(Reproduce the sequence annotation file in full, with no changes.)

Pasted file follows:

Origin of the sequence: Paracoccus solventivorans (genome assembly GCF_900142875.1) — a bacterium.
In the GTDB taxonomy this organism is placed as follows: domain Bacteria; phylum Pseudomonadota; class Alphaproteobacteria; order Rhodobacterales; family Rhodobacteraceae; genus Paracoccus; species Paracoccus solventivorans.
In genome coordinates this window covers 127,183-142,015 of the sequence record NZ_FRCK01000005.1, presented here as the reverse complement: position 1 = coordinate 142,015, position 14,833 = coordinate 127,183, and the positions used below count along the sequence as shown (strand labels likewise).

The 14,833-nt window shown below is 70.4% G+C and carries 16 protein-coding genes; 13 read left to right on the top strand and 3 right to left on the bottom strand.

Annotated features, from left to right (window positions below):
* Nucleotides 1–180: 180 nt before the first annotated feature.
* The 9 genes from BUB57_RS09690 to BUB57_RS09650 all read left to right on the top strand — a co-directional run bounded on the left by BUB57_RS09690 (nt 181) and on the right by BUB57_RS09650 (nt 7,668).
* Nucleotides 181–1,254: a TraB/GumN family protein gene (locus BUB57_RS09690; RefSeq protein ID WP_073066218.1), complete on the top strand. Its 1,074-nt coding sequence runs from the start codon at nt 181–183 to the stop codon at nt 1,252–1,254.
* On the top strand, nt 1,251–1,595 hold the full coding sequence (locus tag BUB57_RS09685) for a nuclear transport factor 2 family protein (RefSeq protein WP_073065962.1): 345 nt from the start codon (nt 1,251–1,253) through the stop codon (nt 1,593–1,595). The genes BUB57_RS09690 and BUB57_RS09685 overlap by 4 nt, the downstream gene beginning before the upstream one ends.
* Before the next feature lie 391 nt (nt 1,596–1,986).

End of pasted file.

Origin of the sequence: Paracoccus solventivorans (genome assembly GCF_900142875.1) — a bacterium.
In the GTDB taxonomy this organism is placed as follows: domain Bacteria; phylum Pseudomonadota; class Alphaproteobacteria; order Rhodobacterales; family Rhodobacteraceae; genus Paracoccus; species Paracoccus solventivorans.
In genome coordinates this window covers 127,183-142,015 of the sequence record NZ_FRCK01000005.1, presented here as the reverse complement: position 1 = coordinate 142,015, position 14,833 = coordinate 127,183, and the positions used below count along the sequence as shown (strand labels likewise).

The 14,833-nt window shown below is 70.4% G+C and carries 16 protein-coding genes; 13 read left to right on the top strand and 3 right to left on the bottom strand.

Annotated features, from left to right (window positions below):
* Nucleotides 1–180: 180 nt before the first annotated feature.
* The 9 genes from BUB57_RS09690 to BUB57_RS09650 all read left to right on the top strand — a co-directional run bounded on the left by BUB57_RS09690 (nt 181) and on the right by BUB57_RS09650 (nt 7,668).
* Nucleotides 181–1,254: a TraB/GumN family protein gene (locus BUB57_RS09690; RefSeq protein ID WP_073066218.1), complete on the top strand. Its 1,074-nt coding sequence runs from the start codon at nt 181–183 to the stop codon at nt 1,252–1,254.
* On the top strand, nt 1,251–1,595 hold the full coding sequence (locus tag BUB57_RS09685) for a nuclear transport factor 2 family protein (RefSeq protein WP_073065962.1): 345 nt from the start codon (nt 1,251–1,253) through the stop codon (nt 1,593–1,595). The genes BUB57_RS09690 and BUB57_RS09685 overlap by 4 nt, the downstream gene beginning before the upstream one ends.
* Before the next feature lie 391 nt (nt 1,596–1,986).